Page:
Power encounters and missionaries

funny-pictures-cat-wishes-to-switch-to-plan-bWhen my wife and I were planning to go to missions, we had to read all the mission literature. At that time, one of the big theories was the “power encounter.” What is the power encounter? Basically, it is a demonstration of God’s power that allows the missionary to overcome the cultural and other resistances to the entry of the Gospel into a particular group. In other words, it is a miracle that comes just at the right time to break through resistance to the Gospel. But, having a power encounter as a missionary strategy is quite debatable, as the following quote shows:

Greg Livingstone, General Director of Frontiers, a mission agency focused exclusively on the Muslim world, likes to tell a humorous story of the early days of Frontiers. Greg asked one of his Pentecostal missionaries how he was planning to reach Muslims. The missionary replied, “I’m going to raise the dead!” Shaking his head, Greg queried, “Do you have a plan b”?

Nevertheless, the history of the Church is rife with power encounters, from St. Paul striking a man dumb for opposition to the Gospel, to the many stories that every Christian group on earth has that say how one of their own was unexpectedly saved or had an unexpected opening for the preaching of the Gospel. So, how ought we to consider power encounters? Well, I have my own missionary story to tell you. Let me give you the very short version.

In Peru, we–the southern region of the Church I was with–had been traveling to a village in a canyon in the Andes Mountains. Actually, most of the time it was me on a mule. We had built a “mother’s center” for them and the day had come for its dedication. Local practice was that the dedication happened as the roof was being put on. When the first “leaf” of the roof was placed was the time for the dedication. However, I had not realized that they also intended to do a “beer” libation to Pachamama, the goddess of earth, so that the building foundations might remain firm. I forbade the libation.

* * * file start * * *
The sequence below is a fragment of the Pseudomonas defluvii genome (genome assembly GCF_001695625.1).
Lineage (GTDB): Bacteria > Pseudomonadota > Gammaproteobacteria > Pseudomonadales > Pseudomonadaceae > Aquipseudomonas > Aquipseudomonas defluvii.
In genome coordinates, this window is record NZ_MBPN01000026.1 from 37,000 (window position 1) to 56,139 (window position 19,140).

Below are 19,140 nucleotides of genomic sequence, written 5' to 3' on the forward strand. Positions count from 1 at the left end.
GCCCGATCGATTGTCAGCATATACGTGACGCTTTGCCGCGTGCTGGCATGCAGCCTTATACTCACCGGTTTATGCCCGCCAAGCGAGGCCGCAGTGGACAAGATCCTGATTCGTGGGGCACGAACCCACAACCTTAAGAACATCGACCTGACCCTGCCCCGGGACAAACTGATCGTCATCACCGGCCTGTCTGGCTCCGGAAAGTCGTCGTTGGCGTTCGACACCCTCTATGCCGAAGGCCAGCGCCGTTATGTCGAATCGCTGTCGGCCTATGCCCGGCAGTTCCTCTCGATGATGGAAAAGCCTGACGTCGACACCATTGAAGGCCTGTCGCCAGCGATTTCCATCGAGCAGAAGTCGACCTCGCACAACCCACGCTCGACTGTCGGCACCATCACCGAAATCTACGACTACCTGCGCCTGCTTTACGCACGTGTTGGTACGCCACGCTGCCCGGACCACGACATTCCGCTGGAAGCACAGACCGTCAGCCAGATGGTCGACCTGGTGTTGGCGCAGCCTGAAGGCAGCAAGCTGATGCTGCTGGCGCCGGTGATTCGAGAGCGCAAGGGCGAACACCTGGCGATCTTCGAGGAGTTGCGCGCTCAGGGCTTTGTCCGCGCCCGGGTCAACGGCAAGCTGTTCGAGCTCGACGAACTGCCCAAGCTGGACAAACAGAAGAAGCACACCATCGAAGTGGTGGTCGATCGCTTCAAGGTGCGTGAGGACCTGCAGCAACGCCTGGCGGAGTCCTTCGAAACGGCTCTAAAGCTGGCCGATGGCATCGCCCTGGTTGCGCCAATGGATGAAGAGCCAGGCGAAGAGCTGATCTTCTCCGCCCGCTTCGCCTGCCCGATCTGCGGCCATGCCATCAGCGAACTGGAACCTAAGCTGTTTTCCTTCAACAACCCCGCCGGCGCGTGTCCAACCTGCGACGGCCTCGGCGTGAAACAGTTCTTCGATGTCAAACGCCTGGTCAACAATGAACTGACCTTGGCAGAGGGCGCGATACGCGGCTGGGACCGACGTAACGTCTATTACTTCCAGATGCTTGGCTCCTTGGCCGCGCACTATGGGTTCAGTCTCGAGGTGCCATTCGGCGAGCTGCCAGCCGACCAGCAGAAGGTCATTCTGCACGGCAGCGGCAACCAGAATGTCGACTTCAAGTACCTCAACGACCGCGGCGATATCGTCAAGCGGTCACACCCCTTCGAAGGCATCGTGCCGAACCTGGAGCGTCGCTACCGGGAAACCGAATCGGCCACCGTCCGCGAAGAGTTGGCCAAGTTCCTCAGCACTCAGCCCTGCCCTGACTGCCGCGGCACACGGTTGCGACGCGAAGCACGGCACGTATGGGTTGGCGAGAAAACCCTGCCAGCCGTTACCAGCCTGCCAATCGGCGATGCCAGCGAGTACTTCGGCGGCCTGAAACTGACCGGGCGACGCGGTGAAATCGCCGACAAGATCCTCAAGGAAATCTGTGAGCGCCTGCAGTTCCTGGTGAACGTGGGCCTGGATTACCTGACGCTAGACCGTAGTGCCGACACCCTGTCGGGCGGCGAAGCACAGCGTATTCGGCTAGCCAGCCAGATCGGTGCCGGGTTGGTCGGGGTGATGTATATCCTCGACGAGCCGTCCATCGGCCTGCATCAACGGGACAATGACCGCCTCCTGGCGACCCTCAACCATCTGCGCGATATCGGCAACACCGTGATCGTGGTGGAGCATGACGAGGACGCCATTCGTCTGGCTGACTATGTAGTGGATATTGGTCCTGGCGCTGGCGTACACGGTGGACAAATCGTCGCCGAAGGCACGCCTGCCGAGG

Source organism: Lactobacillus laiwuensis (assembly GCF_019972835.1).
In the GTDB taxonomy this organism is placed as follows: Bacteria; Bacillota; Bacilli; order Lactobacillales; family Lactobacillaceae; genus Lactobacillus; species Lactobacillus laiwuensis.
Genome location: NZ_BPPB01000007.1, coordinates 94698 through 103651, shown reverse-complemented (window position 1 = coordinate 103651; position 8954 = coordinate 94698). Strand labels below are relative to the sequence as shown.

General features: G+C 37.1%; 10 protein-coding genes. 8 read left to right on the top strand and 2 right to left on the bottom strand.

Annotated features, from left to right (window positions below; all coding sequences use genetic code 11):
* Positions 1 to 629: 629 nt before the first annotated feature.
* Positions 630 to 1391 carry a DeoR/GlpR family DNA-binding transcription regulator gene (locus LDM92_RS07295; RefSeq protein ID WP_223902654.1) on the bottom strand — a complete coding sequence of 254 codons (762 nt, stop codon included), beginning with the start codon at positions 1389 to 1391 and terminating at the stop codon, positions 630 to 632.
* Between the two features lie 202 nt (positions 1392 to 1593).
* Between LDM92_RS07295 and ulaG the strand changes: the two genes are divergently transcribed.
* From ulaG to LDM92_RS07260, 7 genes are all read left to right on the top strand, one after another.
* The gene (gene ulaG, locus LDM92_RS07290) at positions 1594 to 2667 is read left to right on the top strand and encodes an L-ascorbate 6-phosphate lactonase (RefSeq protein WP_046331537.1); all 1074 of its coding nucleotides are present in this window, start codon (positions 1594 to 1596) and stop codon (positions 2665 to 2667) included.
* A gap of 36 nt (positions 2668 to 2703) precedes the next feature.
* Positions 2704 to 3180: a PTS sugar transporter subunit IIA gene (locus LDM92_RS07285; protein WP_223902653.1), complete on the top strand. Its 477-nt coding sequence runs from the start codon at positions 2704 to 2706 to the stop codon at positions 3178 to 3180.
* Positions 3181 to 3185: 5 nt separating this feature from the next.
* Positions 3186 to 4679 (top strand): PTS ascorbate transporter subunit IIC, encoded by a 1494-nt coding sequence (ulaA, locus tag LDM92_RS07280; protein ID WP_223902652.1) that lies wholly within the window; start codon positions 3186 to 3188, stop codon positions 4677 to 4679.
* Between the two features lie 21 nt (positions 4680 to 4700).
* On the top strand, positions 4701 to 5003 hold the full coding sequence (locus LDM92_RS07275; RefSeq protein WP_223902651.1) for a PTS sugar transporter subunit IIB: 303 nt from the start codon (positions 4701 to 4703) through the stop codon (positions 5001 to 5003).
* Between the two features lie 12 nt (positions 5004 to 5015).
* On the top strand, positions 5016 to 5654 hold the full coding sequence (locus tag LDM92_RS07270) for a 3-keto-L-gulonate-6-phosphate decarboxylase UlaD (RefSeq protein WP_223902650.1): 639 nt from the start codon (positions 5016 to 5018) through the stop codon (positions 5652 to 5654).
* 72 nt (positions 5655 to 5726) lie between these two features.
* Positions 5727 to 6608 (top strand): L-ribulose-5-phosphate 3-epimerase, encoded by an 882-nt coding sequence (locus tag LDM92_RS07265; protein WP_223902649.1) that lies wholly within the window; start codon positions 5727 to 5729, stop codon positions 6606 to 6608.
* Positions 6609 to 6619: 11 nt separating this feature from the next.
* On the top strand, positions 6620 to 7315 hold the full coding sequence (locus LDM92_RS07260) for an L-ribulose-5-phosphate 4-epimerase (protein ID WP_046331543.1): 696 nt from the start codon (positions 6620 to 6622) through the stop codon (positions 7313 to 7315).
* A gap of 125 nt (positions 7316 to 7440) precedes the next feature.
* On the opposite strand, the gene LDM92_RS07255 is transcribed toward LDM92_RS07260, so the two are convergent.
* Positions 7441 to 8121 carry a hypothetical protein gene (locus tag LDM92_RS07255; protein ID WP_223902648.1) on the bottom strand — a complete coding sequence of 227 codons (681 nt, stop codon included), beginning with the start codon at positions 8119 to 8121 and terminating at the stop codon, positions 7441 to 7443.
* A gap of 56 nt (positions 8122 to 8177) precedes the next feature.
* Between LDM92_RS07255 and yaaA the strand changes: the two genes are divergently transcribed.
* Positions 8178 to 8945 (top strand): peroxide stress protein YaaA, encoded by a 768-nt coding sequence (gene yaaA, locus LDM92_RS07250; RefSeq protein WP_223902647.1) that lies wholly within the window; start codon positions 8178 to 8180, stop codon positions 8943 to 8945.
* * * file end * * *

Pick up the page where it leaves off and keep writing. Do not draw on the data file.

Because they knew me, the local villagers agreed. But, as the first leaf was about to be laid, a thunderstorm built up farther down the valley, and we could see it coming. Violent storms are one of the signs of the goddess’ anger, and we could see it coming. The villagers were becoming increasingly worried, especially those on the roof, but they started to put that first leaf on. The air began to feel moist, and we even felt some mini-droplets. And, I was standing there, all by myself since all had withdrawn from me, praying internally very hard. I knew that this could be a make it or break it moment for the outreach. The sky was now gray, with not a bit of sunlight.

And, then, suddenly, the rain parted. We could see it falling on the valley walls to either side of us but not on us. Then a little bit of sky opened and a beam of sunlight came down. And, that beam of sunlight fell directly on the roof. And, in a voice I did not recognize, I found myself proclaiming loudly that this was a sign and that God had blessed the building. And the whole village looked at me, and the workers laid down that first leaf, picked up a second and kept on laying the roof. It never did rain on us. That night we had a celebration. I danced some of the indigenous dances (no alcohol) and thoroughly enjoyed myself. About a year later, the whole village took the decision to join the Church as a group. And, the work began of teaching them further about Our Lord Jesus Christ.

So, how ought we to consider power encounters?

Comments

  1. says

    I am writing to you from Lima. My wife and I live at: Av. Schell 120, Dpto. 502, Miraflores, Lima 18. Phone 01-243-3787.

    I’d love to meet you sometime.

    Blessings.

    +Sean and Emma Walsh

  2. says

    Dear Bishop Walsh,

    I would be interested in meeting with you as well. At the time the above episode happened, I was associated with the Iglesia Anglicana del Peru. The Rt. Rev. William Godfrey is the bishop of that diocese and still resides in Miraflores.

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